There are many ways to earn the trust of the public. Being able to successfully make that shift to "trusted, respected brand' is a huge boon in today's socioeconomic climate. The trope of the secretive, "evil" corporation that we've seen pop up in the public consciousness for the last while has provoked a new wave of businesses that embrace transparency as a way to connect with the public. Opening up your books allows for a very real rapport to be built between your company and prospective clients, while being open about your policies presents your company as honest and responsible.
So why is it so important to be transparent concerning environmental policies? Simply put - it's a growing matter. It's possible that in a decade, companies and governments that don't make their environmental policies and liabilities a matter of public interest may find themselves in a waning minority. More and more people are genuinely starting to care about the growing environmental crises, and are starting to demand open accountability from the major players in the pollution field. Being honest about your liability and remediation efforts can allow your company to sidestep the trust issues that come parceled with the image of "the corporation", and instead become an example of confident accountability.
Although we've spoken in mostly business terms so far, transparency becomes an even more essential issue for governments. Not only does open accountability encourage more effective management of environmental liability, but it can help restore a country's confidence in their government - a powerful factor that has far-reaching implications. Transparency International is an organization that catalogs and indexes the public perception of a country's transparency level. China has one of the lower transparency ratings, and the government has responded by becoming increasingly vocal about the country's environmental issues on a public platform that allows for unprecedented levels of communal information. With the rise of social media, the Chinese government realizes that they no longer have a monopoly on environmental information, and now offers hourly updates on air quality, in more than 70 cities. This is a far cry from the more secretive policies of just 5 years ago. China's new resolve to reverse the environmental damage done to Chinese land has provided some gratification for China's many protesters.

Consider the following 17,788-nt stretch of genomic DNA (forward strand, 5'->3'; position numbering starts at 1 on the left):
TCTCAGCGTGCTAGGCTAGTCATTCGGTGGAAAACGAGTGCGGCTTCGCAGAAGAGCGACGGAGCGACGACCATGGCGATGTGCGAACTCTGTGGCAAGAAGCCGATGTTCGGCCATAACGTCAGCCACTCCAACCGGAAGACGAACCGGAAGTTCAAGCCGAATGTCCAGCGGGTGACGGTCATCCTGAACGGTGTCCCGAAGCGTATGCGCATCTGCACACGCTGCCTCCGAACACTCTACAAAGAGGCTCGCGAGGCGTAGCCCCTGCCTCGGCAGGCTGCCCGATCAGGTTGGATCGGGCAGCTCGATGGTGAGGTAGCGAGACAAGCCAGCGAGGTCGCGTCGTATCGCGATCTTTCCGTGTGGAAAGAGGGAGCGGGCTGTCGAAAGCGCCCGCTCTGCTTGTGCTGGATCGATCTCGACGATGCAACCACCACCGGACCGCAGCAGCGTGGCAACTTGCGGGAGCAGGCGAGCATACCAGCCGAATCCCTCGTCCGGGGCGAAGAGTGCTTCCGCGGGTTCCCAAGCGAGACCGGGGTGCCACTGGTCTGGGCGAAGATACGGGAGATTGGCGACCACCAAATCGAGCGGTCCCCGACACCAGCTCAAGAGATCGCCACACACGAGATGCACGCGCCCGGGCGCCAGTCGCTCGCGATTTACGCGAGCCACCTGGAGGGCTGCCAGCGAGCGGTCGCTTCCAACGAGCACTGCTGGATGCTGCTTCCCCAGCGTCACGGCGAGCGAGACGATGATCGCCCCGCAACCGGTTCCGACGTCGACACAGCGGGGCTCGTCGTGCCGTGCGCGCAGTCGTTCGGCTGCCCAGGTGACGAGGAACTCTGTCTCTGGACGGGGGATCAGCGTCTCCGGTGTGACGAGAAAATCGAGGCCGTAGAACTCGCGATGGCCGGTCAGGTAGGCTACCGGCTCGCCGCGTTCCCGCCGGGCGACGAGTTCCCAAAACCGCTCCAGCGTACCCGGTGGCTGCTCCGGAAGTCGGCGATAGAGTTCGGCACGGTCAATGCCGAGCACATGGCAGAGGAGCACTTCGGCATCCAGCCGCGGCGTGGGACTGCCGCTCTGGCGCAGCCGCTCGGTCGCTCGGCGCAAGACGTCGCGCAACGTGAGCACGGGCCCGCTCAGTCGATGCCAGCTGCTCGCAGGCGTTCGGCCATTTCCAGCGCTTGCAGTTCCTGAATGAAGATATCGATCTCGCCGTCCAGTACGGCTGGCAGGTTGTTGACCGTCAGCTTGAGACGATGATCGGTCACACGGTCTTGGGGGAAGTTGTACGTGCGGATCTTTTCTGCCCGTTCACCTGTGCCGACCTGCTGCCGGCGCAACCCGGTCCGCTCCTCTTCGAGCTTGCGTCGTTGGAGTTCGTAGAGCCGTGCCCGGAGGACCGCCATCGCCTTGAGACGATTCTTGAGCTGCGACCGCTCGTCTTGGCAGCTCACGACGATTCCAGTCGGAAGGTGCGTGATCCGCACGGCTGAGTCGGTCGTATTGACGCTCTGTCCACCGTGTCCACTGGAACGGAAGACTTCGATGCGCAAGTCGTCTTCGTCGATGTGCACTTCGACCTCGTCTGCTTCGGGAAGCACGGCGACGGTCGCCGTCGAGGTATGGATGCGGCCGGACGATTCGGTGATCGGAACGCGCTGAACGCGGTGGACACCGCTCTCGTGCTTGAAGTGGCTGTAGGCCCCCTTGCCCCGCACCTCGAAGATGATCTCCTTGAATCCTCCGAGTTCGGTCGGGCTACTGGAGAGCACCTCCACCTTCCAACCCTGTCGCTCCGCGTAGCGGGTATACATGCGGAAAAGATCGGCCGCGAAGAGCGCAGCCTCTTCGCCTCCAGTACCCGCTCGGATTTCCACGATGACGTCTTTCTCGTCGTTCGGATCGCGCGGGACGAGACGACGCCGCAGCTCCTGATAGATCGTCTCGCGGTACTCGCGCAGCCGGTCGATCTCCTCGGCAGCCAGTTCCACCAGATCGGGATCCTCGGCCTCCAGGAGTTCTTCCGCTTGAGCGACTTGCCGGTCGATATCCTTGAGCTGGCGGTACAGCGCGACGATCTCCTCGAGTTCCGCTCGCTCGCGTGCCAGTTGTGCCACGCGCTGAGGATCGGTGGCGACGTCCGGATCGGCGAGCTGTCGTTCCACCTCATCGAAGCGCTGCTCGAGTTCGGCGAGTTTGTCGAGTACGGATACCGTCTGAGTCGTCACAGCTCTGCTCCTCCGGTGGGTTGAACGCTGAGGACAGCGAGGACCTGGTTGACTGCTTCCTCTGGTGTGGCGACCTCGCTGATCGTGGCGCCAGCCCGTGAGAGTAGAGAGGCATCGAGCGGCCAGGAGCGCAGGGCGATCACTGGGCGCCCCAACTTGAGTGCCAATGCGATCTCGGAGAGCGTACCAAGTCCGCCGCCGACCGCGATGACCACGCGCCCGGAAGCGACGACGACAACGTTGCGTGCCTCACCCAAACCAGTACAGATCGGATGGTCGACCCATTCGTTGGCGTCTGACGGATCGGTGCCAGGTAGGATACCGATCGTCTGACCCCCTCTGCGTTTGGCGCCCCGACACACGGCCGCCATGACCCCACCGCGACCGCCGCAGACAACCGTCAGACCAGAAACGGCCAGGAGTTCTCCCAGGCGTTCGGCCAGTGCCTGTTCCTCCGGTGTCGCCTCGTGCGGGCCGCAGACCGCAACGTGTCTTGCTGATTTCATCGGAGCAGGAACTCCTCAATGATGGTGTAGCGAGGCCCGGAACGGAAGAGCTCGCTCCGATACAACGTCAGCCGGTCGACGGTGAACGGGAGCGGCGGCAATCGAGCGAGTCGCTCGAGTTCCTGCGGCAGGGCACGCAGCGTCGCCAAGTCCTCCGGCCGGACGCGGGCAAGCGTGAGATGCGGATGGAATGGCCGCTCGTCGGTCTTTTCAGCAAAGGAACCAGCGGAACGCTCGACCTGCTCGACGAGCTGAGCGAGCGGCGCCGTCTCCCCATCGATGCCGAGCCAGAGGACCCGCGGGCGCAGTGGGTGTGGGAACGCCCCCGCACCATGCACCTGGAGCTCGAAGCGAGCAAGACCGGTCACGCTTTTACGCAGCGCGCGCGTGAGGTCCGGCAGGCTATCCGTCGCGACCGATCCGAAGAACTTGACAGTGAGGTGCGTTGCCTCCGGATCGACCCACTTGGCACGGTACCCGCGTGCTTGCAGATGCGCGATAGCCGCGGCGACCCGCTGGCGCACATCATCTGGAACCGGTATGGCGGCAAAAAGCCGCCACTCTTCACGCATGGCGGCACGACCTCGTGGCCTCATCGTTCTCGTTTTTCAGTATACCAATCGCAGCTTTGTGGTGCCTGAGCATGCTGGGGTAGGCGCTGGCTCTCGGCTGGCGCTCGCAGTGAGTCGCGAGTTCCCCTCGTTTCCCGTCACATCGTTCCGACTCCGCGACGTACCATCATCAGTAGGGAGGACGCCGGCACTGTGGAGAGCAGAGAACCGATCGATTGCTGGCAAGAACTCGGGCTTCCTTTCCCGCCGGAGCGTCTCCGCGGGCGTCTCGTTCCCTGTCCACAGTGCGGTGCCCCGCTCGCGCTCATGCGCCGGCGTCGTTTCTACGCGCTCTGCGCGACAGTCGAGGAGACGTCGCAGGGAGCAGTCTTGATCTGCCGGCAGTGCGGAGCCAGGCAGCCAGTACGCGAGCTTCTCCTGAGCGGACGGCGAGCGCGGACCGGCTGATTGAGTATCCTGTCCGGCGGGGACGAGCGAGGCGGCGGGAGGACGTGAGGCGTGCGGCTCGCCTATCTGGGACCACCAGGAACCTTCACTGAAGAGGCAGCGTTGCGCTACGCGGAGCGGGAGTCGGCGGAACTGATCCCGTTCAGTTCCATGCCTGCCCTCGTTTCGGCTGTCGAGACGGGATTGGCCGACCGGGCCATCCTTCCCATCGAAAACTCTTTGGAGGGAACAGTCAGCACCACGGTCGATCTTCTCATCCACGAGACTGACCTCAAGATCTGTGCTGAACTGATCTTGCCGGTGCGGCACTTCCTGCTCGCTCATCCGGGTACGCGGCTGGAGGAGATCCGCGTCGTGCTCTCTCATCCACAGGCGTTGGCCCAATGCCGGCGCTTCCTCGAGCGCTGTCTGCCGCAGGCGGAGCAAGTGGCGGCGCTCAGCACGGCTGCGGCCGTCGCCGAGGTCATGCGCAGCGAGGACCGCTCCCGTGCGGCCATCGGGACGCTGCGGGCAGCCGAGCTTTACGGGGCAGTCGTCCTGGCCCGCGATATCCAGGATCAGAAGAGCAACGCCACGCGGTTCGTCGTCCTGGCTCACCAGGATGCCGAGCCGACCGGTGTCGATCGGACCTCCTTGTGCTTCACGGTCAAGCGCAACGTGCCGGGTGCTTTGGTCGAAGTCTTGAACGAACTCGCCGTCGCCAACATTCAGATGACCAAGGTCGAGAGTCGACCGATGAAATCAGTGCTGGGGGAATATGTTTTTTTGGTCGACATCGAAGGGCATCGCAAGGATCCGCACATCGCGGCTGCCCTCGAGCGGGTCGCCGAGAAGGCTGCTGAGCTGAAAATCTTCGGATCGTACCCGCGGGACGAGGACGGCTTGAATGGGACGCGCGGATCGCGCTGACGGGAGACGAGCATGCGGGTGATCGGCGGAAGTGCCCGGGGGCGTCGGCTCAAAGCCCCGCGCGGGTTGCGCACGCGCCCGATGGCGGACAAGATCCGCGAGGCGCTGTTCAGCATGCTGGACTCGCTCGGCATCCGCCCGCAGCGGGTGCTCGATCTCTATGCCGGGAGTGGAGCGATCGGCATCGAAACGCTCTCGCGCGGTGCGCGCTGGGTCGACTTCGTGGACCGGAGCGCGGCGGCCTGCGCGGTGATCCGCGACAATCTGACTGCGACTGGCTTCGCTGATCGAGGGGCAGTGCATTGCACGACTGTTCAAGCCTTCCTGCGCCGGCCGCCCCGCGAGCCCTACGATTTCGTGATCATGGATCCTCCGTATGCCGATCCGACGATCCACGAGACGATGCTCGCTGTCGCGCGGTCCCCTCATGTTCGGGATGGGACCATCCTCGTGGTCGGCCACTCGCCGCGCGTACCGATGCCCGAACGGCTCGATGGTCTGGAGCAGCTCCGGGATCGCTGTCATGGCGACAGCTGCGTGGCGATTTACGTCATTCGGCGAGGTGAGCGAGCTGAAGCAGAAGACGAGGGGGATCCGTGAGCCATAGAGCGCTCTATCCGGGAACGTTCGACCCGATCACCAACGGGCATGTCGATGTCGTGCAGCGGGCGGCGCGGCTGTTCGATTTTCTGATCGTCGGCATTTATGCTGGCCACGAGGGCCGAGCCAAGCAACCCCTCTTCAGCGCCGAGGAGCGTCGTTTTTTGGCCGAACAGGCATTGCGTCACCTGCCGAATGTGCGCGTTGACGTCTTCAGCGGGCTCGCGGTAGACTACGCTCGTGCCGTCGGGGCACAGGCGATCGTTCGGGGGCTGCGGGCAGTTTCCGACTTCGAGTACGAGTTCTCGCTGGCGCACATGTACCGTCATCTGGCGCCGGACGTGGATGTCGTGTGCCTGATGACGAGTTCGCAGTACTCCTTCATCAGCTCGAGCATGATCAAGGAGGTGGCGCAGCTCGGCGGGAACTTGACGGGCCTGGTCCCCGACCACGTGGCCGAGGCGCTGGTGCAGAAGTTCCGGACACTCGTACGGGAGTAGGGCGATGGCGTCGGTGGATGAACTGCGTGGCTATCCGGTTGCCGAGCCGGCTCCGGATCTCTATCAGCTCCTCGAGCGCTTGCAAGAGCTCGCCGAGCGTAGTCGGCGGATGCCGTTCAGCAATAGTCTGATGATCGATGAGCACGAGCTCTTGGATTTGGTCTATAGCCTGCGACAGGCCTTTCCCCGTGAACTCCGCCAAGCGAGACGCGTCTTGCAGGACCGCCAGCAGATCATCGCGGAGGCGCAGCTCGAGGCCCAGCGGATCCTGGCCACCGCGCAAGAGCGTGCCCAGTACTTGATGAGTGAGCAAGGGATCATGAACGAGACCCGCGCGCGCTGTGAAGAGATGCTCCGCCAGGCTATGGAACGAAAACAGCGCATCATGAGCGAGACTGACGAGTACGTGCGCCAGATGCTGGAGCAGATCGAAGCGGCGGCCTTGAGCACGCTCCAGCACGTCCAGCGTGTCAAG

"Going green" has become more than just a talking point - it's become a primary focus for many companies, organizations and governments. As we become more and more globally connected, the future of our planet is looking to be a discussion in which ALL of us can listen in.